The execution was the second in three weeks and comes amid growing concern over the city-state’s use of the death penalty for drug offenses.
Singapore has hanged a man for selling cannabis, the second execution in three weeks.
The 37-year-old ethnic Malay Singaporean was executed at Changi Prison on the island’s east coast at dawn on Wednesday, after a last-minute attempt to reopen his case was rejected by an appeals court without a hearing.
The man, who has not been named because his family has asked for privacy, was convicted in 2019 of selling about 1.5 kilograms (3.3 pounds) of cannabis, said Kokila Annamalai of the Transformative Justice Collective, which campaigns for the abolition of the penalty. of death in Singapore.
His desire to reopen the case was based on DNA evidence and fingerprints that tied him to a smaller amount, which he admitted to owning, but the court rejected it, he added.
On April 26, Singapore hanged 46-year-old Tangaraju Suppiah for selling more than 1kg (2.2 pounds) of cannabis, despite last-minute appeals for clemency from his family and activists to international attention.
They argued that Tangaraju was not given adequate legal advice and that he was denied access to a Tamil interpreter when he was questioned by the police.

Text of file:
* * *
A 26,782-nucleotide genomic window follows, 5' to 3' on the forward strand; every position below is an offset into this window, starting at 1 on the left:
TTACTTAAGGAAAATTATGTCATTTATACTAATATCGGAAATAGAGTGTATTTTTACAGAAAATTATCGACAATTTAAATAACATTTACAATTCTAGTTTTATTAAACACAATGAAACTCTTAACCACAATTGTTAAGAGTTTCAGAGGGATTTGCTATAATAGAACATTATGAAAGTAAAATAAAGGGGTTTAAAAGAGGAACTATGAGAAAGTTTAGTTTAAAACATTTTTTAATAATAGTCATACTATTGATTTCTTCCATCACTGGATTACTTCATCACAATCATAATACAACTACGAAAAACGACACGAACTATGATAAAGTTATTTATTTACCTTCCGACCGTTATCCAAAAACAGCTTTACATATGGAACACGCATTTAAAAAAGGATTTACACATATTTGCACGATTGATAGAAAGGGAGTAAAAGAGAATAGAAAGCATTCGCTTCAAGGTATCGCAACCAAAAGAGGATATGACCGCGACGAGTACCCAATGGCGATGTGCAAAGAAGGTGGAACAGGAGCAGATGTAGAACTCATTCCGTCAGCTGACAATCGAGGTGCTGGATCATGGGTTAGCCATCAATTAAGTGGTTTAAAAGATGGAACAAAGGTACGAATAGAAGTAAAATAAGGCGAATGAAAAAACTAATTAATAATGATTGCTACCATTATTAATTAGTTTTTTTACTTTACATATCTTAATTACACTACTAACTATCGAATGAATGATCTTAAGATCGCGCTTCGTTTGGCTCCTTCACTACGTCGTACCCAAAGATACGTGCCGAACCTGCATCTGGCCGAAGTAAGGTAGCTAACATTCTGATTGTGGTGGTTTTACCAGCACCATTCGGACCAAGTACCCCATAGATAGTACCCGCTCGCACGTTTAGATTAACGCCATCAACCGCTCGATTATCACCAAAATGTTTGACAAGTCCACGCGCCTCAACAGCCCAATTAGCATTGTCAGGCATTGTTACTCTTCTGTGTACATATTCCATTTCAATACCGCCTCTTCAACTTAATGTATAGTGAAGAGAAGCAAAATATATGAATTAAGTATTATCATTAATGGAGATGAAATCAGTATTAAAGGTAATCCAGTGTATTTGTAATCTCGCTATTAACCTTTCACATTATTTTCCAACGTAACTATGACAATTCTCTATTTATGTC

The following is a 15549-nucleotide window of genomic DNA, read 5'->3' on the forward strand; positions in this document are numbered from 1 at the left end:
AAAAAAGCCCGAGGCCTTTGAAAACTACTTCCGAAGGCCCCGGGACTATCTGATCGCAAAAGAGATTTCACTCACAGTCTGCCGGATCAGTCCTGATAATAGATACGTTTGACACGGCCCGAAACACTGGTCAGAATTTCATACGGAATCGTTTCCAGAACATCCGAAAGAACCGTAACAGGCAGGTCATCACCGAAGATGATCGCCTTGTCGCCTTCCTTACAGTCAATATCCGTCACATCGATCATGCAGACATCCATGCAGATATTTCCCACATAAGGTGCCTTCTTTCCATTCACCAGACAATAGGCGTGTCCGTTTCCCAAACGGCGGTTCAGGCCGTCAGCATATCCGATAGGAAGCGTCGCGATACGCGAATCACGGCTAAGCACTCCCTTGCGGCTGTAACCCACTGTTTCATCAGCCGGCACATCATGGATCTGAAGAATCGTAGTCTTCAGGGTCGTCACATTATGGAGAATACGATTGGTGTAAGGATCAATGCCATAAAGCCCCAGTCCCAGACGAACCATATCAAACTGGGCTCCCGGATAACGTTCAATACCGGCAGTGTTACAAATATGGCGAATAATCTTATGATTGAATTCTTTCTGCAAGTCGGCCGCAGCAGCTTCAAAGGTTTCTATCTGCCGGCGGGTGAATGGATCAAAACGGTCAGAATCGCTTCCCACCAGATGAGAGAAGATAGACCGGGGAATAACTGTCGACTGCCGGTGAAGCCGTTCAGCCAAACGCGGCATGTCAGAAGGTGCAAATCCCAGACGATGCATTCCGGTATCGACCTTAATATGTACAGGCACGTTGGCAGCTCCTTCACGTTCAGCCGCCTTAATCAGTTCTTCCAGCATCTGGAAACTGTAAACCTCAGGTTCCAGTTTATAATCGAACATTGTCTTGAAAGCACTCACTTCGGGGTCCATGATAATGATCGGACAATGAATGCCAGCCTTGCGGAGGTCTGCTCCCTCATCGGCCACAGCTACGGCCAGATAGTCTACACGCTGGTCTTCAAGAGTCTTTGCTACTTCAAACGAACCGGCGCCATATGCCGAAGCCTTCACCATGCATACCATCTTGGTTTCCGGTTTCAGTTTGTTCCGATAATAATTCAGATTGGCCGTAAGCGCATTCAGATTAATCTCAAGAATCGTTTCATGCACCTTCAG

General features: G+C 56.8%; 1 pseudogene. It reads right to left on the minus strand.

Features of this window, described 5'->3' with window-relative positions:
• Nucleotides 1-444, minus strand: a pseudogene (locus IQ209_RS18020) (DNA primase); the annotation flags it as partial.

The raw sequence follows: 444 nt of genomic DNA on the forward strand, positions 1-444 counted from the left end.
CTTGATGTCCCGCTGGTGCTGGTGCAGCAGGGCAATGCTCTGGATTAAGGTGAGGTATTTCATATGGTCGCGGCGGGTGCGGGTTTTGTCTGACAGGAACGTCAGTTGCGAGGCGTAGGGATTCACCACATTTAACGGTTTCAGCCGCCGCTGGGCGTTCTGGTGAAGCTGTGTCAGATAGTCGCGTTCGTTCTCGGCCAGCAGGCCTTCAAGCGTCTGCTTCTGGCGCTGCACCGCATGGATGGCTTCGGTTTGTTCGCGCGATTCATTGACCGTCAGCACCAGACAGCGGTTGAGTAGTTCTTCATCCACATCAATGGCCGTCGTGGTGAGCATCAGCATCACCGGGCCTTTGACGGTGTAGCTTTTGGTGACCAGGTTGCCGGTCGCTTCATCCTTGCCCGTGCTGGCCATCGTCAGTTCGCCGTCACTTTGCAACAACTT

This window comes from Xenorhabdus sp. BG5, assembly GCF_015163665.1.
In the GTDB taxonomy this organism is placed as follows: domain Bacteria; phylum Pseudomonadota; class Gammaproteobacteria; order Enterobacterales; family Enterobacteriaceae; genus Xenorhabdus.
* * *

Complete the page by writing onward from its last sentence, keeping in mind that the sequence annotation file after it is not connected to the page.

Under Singapore law, selling more than 500gm (1.1 pounds) of cannabis can result in the death penalty.
“If we don’t come together to stop this, we fear that this killing will continue for weeks and months to come,” Annamalai told the Associated Press news agency.
After pausing during the COVID-19 pandemic, Singapore hanged 11 people last year – all of them for drug offences.
The killing a year ago of Nagaenthran Dharmalingam, a Malaysian with learning disabilities, caused particular outrage and prompted unusual protests in the city-state where demonstrations are tightly controlled.
Under international human rights law, those countries that retain the death penalty must only use it for the “most serious crimes” which include intentional murder.
But Singapore’s Ministry of Home Affairs argues that the death penalty is “an important component of Singapore’s criminal justice system and is effective in keeping Singapore safe and secure”.
Authorities say all prisoners will get due process of law.
In a March report, the drug policy reform group Harm Reduction International (HRI) found that despite the global shift to abolition, there were at least 285 drug-related killings last year, more than double the number last year.
“This figure is likely to represent only one percent of all drug-related killings worldwide,” said the HRI, citing the intense secrecy surrounding the death penalty in many of the countries that use it the most. among them, including China, Vietnam and North Korea.